Rolling the dice on cost is one area you want to avoid when it comes to choosing your first UT Austin apartment. After all, slacking on payments once the lease is signed can end up harming both your short-term wallet and long-term credit.
Understand Roommate Legalities
If you’re flying solo in the search for your first-time apartment, take the reins and run the show to your heart’s content. If, on the other hand, you plan on subsidizing costs with roommates, it’s essential to choose wisely. A roommate is more than just a friend you live with: they’re an individual you select to make a contractual agreement with.
Take a long hard look at whether any roommate you bring into the fold is both trustworthy and capable of contributing to rent and utilities every month. On the lease, they’ll be entitled to their fair share of the decision-making regarding your apartment, so you want to make sure this individual is willing to take your concerns somewhat and desires into account, as you should also do for them.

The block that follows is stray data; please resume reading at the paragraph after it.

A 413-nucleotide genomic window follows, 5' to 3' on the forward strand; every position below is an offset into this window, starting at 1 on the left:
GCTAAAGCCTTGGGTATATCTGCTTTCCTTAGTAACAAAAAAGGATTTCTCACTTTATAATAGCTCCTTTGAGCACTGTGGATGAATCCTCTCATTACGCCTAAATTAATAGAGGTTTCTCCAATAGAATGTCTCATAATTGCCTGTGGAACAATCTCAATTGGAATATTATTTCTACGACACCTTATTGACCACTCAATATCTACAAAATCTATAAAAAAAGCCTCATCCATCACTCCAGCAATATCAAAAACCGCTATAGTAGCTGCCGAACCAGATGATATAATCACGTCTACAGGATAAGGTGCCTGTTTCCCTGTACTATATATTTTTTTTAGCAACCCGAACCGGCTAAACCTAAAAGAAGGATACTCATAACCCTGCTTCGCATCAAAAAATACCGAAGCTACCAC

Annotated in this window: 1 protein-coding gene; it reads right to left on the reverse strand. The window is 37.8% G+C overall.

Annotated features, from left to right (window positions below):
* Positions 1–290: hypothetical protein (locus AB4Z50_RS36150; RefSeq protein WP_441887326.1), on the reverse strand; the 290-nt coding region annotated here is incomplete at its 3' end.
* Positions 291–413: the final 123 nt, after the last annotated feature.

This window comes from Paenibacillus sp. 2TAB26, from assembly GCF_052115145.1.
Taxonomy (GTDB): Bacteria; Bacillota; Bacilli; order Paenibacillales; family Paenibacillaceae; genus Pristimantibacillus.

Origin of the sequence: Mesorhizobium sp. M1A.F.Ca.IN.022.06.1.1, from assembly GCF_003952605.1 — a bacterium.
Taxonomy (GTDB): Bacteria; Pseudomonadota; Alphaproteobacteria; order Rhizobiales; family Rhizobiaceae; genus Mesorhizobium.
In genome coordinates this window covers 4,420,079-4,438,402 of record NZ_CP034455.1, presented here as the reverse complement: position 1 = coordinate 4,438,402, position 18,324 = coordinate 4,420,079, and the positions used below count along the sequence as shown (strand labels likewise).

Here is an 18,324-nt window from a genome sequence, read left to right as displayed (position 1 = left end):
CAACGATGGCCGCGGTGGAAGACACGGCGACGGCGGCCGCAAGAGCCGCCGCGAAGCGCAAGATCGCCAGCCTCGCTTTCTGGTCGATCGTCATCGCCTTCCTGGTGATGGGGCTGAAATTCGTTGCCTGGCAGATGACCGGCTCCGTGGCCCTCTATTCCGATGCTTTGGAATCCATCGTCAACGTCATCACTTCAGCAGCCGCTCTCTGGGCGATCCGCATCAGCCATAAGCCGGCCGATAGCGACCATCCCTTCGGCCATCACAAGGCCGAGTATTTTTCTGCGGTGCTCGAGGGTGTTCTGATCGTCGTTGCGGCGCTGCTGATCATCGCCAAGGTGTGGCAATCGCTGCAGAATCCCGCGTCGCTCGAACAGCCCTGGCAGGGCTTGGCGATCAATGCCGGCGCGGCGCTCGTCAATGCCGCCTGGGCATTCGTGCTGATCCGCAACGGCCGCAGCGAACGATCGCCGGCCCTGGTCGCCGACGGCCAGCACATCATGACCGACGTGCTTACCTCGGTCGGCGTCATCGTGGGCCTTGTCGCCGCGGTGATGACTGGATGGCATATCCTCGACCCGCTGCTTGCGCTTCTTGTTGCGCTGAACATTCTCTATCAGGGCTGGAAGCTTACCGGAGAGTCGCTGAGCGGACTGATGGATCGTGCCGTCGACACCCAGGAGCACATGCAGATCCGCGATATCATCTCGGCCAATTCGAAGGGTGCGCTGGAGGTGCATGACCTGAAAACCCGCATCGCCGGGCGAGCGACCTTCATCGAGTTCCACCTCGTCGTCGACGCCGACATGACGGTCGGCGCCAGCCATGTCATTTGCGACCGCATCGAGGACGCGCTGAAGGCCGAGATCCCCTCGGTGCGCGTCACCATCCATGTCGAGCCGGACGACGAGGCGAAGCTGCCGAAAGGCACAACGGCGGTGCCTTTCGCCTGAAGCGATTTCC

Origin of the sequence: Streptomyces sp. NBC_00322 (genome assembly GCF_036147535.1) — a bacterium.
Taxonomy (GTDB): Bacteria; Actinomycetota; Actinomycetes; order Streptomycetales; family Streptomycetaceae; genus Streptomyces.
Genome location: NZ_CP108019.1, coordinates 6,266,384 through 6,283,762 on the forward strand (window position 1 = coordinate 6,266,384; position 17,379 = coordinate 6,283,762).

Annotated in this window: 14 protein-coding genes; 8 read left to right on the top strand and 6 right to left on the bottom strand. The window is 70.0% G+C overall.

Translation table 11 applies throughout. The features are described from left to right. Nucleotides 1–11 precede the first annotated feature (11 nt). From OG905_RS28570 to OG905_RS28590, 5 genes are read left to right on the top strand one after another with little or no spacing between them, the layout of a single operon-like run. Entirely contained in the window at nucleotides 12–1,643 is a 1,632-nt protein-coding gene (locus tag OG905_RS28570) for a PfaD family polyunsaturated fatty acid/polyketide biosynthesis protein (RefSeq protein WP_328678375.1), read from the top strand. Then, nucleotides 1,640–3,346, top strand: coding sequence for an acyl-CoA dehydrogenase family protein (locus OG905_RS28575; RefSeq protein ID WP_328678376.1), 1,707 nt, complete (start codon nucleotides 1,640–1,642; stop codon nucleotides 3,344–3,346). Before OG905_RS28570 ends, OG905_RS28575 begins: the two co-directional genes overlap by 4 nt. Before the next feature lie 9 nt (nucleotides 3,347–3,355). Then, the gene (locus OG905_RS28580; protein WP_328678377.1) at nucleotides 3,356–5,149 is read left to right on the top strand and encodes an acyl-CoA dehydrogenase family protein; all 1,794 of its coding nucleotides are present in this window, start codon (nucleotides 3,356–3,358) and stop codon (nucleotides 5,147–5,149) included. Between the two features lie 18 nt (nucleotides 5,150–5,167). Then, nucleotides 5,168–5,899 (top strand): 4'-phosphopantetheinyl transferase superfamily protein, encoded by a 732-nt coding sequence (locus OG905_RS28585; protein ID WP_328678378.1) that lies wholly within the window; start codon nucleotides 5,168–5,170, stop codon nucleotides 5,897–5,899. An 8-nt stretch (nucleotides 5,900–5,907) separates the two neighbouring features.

Outside of the legalities, you’ll also want to evaluate whether or not a prospective roommate’s lifestyle aligns with yours. If they’re a partier and night owl, and you’re solely focused on studying and earlier bedtimes, the combination may result in unwanted friction.
Be mindful and open with your discussions to ensure expectations are appropriately set and agreed upon from the start.
Ask the Right Questions
Before signing the lease for your UT Austin apartment, take the time to ask the right questions. They could be as simple as:
- How much is the rent? When is it due and what forms of payment are accepted?
- How much is the security deposit?
- Are utilities included?
- Are pets allowed?
- Where’s the laundry?
- Is parking available?
To more complex, forward-thinking questions like:
- What’s the turnover rate in the building?
- Can I paint the apartment?
- Is there on-site maintenance?
- What are the conditions for breaking a lease? Is subletting allowed?